There have been Fraziers and Frazers in America, as well as Frasers.

Frazier  Among the Frazier arrivals were:
  • Colin Frazier who came to Newbury, Massachusetts from Inverness in 1686. 
  • and Alexander and Sarah Frazier who arrived in Chester county, Pennsylvania around 1710 (their descendants moved onto Kentucky). 
John Frazier, who was born near Richmond, Virginia, fought in the Revolutionary War and ended up in Illinois.  The family story is that his father, a tailor from Scotland, made the first frock coat that George Washington ever wore.  Ian Frazier, a staff writer for the New Yorker, recounted his family history (which went back to Revolutionary days) in Family, published in 1994.  Meanwhile another John Frazier, this time from Maryland, was George Washington's Indian scout in the 1750's.

The Frazier name was also to be found across the South, primarily in Georgia and Texas.  William Frazier from South Carolina built the Frazier plantation house in SW Arkansas in 1852.

Frazer  Persifor Frazer, whose father had arrived in America from Ireland in 1735, was a Pennsylvania farmer and a fighter during the Revolutionary War.  After the war he was an iron manufacturer and merchant and was the founder of one of the most prominent families of Philadelphia.  The Frazer papers at the University of Pennsylvania document over 200 years of this family's life.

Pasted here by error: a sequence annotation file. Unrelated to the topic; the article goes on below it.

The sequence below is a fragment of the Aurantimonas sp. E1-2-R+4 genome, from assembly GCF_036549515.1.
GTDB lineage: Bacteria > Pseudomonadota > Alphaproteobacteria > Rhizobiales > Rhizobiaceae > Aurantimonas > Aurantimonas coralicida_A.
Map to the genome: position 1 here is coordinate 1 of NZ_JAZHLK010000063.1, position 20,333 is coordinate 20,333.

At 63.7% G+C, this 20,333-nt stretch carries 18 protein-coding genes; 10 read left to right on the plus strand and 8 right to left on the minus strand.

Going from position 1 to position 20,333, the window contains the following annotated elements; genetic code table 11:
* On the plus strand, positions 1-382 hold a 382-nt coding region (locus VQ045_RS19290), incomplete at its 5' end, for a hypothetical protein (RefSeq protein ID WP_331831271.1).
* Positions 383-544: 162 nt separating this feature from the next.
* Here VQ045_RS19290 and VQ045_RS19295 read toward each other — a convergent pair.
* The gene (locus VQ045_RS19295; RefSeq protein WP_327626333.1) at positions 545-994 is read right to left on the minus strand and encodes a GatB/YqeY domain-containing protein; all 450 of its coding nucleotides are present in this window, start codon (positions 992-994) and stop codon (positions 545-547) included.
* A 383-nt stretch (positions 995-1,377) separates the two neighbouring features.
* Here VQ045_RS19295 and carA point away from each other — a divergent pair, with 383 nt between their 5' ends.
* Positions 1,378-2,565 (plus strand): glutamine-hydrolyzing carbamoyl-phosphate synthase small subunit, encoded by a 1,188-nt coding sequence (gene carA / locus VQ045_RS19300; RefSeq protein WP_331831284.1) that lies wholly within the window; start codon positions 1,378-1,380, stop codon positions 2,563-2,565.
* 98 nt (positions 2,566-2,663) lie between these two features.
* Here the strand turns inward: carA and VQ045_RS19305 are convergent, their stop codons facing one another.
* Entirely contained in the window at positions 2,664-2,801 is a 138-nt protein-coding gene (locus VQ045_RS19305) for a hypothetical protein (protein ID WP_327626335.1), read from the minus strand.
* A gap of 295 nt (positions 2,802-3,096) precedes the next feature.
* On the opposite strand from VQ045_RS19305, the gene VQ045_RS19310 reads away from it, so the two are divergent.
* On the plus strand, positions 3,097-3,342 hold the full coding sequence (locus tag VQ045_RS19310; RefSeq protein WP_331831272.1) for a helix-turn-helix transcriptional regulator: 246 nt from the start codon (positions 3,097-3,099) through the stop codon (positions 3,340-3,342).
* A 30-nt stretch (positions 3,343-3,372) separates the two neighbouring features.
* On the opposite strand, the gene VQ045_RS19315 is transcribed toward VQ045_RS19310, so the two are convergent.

Fraser  There were fewer early Frasers in America.  The Rev. John Fraser served as rector of the Aquia church in Virginia in the early 1700's.  Family accounts tell of a Daniel Fraser reaching Virginia as a stowaway in the 1740's and a John "Cuffy" Fraser arriving there in the 1750's (before settling in North Carolina).  Another Daniel Fraser, born in Virginia, moved onto Tennessee around 1820.